A Clockwork Orange: Summary

Published: 2021-09-29 13:20:04
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Category: Clockwork Orange

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Synopsis: Young Alex and his gang members (Dim, Pete and Georgie) go on a rampage around the futuristic city in London. In the book what we call evil is actually a form of art to Alex. Alex loves art itself, particularly classical music. To Alex, the delight he finds in classical music is closely related to the joy he feels during acts of violence. The State’s destruction of Alex’s ability to make his own moral choices represents a greater evil than any of Alex’s crimes, since turning Alex into an automaton ultimately sanctions the notion that human nature is dispensable.
Alex truly grows as a human being only in the last chapter, after the government removes his conditioning and he can see the error of his ways for himself, without the prompting of an external, controlling force. The slang used by the "Droogs" represents the social gap between youth and the elders of society. Aspects: Music: Music in this book is one of the main aspects. Music affects everyone in a different way. Alex when he listens to symphonies especially Ludwig Van Beethoven, he gets stimulated to do more violence. Good is bad and bad is good: A regular teens would go to school and have a part time job to make money.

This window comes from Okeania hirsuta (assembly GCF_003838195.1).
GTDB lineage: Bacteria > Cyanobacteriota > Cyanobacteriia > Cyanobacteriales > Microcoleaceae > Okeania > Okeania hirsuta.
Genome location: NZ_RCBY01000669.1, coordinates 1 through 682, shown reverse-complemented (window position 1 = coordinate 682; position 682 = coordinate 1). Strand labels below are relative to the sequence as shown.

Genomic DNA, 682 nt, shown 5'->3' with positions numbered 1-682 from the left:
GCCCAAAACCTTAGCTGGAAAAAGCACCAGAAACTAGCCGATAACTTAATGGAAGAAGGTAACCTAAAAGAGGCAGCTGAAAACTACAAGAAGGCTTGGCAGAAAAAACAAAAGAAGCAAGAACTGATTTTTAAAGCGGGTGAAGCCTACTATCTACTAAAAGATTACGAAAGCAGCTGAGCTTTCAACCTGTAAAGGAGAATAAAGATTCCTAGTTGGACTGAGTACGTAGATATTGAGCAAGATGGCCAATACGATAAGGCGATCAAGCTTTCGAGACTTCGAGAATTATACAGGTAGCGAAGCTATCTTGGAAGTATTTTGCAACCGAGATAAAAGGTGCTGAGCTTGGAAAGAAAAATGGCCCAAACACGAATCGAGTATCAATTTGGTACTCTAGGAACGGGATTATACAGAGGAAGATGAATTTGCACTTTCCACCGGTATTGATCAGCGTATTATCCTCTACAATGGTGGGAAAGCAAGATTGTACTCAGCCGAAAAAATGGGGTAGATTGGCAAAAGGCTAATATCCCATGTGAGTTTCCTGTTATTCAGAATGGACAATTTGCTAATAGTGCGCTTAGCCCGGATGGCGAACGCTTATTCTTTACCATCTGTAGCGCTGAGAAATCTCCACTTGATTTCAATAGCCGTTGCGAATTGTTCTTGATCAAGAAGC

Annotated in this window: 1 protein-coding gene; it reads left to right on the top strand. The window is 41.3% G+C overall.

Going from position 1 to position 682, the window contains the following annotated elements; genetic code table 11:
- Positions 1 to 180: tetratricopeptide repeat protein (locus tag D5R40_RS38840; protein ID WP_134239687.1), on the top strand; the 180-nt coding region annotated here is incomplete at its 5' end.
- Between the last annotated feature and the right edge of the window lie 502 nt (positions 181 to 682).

As we would think school, having a job, working for yourself is good for you. In a Clockwork Orange everything is switched around. Basically what the young adults find good is like robbing stores, raping women on the street, having gang fights, the good old ultra violence. Satire: The dystopia of A Clockwork Orange has a very satirical tone. The aspect of satire in the novel is in the form of political commentary. Alex and his gang deprive the community of moral choice and free will, limiting their personal freedoms. In this way, Anthony Burgess conveys an anti-totalitarian message in the novel.

The futuristic dystopian society of the novel is a completely exaggerated claim of what a totalitarian government would lead to. In an attempt to prove the point that a deprivation of personal freedoms would be catastrophic to the world, Burgess paints a picture with absolutely no happiness, a picture painted satirically. Theme: If personal freedom is a justifiable sacrifice for comfort and social stability. His treatment shows that government would rather have a faceless society that shuns emotion and motive. Maturity: When Alex in the end shows that he wants too mature into an adult when he confronts or meets Pete.

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